A law for granting exemption from commercial tax on houses letting out their rooms for the tourists during Commonwealth Games 2010 is on the anvil.
Delhi faces a shortfall of at least 30,000 rooms for the expected visitor turnout for the games and the government faces a difficult task ahead with little time and space left in the capital to build new hotels.
"I had discussion with Delhi Chief Minister regarding the impending shortfall and I think the exemption will come in the shape of a bill or Ordinance very soon," Union Tourism Minister Ambika Soni said in an interview to a news agency.
The minister, who floated the scheme of 'Bed and Breakfast' for the tourist to put up as paying guest, hoped the other states will follow suit soon to make for the widespread shortage of hotel accommodation for the inbound traveller.
Under the scheme, a house owner can offer a maximum of five rooms, or ten beds, with air-conditioning facility and
attached western toilets. The owner will also be required to provide Indian and Continental breakfast to the guests and display the rates for the room and breakfast.
There is a shortfall of 150 thousand hotels all over India, of which one lakh fall in the category of budget hotels alone.
The tourism minister said her proposal to give tax rebate to the parties offering to make budget hotels in pending with the finance minister.
"Tax rebate will encourage the parties to make more hotels and we need them badly," Soni said. For the common man, Soni said, the ministry was also encouraging building of 'yatri niwases' and dormitory for families who set out for pilgrimmage or sightseeing, usually on a low budget.
"The President in a speech had said the domestic visitor volume should touch a 10 million mark, and we are sure to reach that by 2010," she said.
Admitting that some terrorist attacks on tourist buses in Kashmir harmed the tourism sector in the state, the minister insisted the militancy had no major impact on the tourism there.
"Recent attack did some damage, but that was not permanent. Look at the hotel rooms last season. They were all full," the minister said.
She said restoring status of Kashmir, which has been called 'Paradise on Earth', as destination number one was among the major priorities of the government.
"As much as Rs 66 crore, a major chunk of ministry's meagerly budget, has been invested in development of Kashmir as destination. Mountaineering institute at Gulmarg has been renovated and at least three tourism authorities have been set up in the state," Soni said.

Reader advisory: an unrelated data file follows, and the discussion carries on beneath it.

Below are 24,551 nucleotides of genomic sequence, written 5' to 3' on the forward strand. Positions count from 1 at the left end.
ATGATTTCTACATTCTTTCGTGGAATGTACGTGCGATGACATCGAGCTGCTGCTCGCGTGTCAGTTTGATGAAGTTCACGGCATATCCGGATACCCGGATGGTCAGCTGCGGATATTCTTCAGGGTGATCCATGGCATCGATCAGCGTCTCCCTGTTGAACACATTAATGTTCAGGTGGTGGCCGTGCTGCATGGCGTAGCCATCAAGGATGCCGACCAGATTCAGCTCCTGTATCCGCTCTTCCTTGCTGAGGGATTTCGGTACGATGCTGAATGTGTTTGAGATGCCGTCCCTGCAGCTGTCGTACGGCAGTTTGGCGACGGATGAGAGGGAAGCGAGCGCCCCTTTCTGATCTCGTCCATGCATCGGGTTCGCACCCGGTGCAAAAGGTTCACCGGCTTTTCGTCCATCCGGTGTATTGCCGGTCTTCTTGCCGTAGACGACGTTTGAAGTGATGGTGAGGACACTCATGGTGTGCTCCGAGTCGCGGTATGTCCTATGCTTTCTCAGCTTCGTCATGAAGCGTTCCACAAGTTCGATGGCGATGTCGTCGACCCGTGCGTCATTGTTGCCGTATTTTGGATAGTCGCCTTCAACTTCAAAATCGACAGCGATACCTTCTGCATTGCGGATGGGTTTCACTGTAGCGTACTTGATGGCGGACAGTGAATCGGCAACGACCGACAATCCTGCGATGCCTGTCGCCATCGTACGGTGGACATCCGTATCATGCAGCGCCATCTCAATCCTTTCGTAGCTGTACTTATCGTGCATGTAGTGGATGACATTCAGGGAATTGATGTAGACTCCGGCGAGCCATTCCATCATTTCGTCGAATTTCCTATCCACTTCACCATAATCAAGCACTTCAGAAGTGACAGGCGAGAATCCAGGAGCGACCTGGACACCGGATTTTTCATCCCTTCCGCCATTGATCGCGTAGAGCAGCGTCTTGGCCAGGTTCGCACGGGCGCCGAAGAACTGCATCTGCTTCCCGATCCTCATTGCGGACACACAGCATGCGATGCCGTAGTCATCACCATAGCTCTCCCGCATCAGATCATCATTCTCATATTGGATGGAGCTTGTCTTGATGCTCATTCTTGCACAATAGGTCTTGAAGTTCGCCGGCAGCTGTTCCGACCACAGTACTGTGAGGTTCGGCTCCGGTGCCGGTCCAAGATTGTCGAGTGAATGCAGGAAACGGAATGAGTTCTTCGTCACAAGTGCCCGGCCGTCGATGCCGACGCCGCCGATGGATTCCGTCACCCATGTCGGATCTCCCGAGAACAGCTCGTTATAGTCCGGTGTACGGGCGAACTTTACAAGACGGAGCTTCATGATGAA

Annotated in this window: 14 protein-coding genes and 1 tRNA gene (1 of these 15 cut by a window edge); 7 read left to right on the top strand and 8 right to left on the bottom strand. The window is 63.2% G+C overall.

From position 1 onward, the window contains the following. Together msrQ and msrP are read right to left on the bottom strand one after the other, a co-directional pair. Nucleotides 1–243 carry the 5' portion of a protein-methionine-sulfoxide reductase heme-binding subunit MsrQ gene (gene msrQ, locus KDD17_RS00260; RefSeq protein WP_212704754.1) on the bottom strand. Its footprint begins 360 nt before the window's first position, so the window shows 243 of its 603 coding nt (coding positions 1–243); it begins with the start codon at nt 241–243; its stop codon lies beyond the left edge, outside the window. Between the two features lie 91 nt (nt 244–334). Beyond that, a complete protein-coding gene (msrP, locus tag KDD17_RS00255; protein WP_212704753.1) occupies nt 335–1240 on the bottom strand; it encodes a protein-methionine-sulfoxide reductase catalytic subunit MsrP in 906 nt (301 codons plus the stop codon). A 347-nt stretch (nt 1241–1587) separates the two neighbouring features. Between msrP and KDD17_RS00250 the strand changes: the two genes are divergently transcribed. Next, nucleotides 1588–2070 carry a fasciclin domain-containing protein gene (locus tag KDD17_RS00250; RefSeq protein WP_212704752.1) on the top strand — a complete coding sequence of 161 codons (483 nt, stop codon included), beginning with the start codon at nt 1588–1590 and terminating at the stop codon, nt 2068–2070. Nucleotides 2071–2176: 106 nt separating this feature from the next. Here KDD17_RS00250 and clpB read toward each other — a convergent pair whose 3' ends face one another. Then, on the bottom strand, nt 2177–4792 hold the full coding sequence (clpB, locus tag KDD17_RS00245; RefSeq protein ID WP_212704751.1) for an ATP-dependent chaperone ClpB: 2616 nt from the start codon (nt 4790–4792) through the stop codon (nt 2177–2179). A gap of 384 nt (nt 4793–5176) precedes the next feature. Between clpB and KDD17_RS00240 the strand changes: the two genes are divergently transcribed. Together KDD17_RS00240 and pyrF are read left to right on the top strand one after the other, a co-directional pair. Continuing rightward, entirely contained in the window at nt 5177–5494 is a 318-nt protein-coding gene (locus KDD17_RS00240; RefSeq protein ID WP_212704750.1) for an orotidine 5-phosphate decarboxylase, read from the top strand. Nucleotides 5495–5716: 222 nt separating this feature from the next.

On the cross border tourism, the minister said China and Pakistan are receiving special attention of the tourism ministry.
"During the last meeting, the President of China and our Prime Minister had declared that like 2006, the year 2007 will also be Year of India-China friendship through the tourism ministries of both countries," Soni said, adding the two countries are slated to hold their festivals this year in each other's place.
"On Pakistan border we are developing Wagah railway station to take the increased load of passengers from both sides. On an average, about 6000 people come to see the change of guard at sunset everyday," Soni said.
Dwelling on the achievements of the ministry, Soni said, "At the international level, earlier the focus was limited to
the western countries such as UK and USA. But now we are selling products such as monsoon tourism to the Middle East."
The ministry was also engaged in promotion to rural tourism and relatively new products such as adventure tourism and cruise tourism, she said
"Cruise tourism is rather less known way of leisure in India, though we have a very long, beautiful coastline. So we are into a major promotional exercise for this promising product," she said.
Stating that attracting MICE (Meetings International Conferences and Events) tourists remain high on agenda, the minister said the thrust is on making world-class facilities and convention halls in the country for these high-spending tourists.
"The international parties interested in holding conferences or exhibitions at halls in India not only pay high, but also spend a good sum shopping here. This way we earn a good revenue which we can spend on further development," Soni said.